During Head Coach Andy Kriebel’s Tableau Zen Master Tips & Tricks – Chart Edition webinar he showed it was possible to make a calendar in Tableau. Today he showed is how to do it again and I will explain how/give some example uses here.

To make the calendar first right-click and drag the date dimension to the columns shelf and choose weekday. This should put Monday-Sunday across the top. Then right-click and drag the date dimension to the rows shelf and choose week number. This will put all the weeks of the year down the left hand side. Then right-click and drag the date dimension to the filter shelf and choose month / year. Select a single month and show the filter. The filter on the right hand side can then be set to only allow one month to be shown at a time by choosing either single value (list), single value (dropdown) or single value (slider). The date dimension can then be right-click dragged onto the labels shelf on the marks card and day chosen to give each day of the month in its corresponding weekday and week number. This date can then be formatted as a label to make the text bigger or a different font etc. It could also be useful to either have the day label as a small font aligned to the top right or as a large font aligned centrally to give more of a calendar aesthetic. Formatting the worksheet to include gridlines and borders and removing unnecessary headers also gives more of a calendar look.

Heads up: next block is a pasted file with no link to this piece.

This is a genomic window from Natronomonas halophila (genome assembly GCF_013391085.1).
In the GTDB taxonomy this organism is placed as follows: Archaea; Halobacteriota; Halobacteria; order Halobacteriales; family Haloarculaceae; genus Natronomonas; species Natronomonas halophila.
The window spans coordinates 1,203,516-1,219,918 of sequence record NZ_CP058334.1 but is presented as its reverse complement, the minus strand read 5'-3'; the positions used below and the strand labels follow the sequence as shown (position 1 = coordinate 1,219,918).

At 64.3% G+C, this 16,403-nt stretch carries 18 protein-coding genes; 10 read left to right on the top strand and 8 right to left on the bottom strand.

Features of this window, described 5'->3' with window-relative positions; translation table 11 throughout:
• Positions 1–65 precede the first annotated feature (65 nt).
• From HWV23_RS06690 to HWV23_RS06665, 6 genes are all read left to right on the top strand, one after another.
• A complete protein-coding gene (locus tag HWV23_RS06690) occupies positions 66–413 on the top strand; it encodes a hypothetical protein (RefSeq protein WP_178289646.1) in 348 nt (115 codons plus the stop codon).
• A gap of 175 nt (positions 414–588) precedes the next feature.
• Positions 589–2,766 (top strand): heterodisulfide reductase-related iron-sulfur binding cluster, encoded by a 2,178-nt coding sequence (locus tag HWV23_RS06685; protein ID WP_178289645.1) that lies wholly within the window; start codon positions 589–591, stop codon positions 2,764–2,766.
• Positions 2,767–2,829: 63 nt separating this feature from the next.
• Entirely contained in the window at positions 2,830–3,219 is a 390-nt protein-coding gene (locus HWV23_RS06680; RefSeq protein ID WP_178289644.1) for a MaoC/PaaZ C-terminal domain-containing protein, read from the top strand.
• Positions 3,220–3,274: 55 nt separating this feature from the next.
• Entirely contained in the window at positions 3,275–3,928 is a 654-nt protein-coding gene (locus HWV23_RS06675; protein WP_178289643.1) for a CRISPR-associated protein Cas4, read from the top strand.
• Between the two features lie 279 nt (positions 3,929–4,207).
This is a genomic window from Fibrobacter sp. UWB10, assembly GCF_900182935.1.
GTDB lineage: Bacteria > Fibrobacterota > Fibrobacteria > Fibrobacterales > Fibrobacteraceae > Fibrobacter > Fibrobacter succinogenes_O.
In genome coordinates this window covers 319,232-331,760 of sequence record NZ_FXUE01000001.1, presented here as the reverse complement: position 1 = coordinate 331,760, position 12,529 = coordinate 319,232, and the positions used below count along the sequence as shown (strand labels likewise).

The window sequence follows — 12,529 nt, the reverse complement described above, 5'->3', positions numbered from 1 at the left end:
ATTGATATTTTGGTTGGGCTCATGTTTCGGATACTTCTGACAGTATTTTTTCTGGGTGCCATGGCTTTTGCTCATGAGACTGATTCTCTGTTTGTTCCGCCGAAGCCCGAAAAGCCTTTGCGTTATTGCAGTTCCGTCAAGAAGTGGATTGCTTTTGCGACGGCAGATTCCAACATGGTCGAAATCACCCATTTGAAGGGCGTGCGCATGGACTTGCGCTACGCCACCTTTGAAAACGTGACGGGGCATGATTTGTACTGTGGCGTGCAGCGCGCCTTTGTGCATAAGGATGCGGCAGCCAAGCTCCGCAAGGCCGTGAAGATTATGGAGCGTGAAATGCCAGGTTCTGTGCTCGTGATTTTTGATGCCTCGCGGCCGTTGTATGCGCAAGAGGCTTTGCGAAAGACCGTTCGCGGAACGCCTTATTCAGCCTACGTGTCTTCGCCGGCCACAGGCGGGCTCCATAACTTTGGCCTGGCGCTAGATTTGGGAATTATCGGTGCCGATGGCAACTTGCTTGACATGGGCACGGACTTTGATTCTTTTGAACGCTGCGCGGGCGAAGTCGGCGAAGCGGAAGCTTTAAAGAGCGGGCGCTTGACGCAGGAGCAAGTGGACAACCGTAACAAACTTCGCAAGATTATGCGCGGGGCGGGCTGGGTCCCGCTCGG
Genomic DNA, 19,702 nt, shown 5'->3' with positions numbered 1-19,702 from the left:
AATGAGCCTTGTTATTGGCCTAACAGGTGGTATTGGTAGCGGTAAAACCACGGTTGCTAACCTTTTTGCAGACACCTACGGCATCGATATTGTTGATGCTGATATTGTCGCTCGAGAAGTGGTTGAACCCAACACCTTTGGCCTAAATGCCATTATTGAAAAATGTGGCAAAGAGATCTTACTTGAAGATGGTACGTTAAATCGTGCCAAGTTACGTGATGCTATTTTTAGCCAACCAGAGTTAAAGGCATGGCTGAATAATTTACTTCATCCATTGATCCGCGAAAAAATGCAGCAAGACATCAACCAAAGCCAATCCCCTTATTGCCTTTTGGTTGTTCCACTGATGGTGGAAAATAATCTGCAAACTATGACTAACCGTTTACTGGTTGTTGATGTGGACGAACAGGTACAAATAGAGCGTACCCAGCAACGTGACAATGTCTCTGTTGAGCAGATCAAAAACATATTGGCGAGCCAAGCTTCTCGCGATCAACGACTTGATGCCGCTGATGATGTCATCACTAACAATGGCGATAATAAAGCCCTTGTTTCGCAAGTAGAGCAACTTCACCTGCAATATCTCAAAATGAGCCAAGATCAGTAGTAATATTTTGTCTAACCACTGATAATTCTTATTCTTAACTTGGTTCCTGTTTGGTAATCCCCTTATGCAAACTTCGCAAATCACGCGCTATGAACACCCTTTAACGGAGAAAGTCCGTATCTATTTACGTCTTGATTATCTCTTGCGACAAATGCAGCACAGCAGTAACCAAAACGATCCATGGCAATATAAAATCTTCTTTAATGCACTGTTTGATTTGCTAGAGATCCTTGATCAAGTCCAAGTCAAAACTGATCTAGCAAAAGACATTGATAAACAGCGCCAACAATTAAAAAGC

This should result in a calendar, but be aware only dates which have data will show, so this viz type may not be suitable for datasets which don’t have daily data.

Data missing on Thursday 10th and 17th.

The calendar could be used to check for any weekly patterns within each month by instead of displaying the date as the label using some kind of measure. Profit, for example, could instead be used on the colour shelf of the marks card. This will then work like a heatmap showing which days are most and least profitable, and a diverging colour palette can be utilised to show which days had negative profit. This could also be done whilst keeping the date on the labels shelf resulting in the day being coloured by the measure, something which could work well if colours are diverging to show positive or negative results (or any kind of relevant boolean). This would work best with the date centrally aligned in a large font, allowing easy comparison between days. This could be used to identify key dates where the measure was high or low. A measure can also be placed on the label shelf and the running total calculated using a table calculation which works across then down. This would allow people to quickly check the value of the measure on a given date.

The calendar visualisation is limited in usefulness but people do intuitively know how to use calendars and so when it comes to conveying simple messages it could come in handy.

To see a video of the calendar being made see this video (skip to 1:10:06).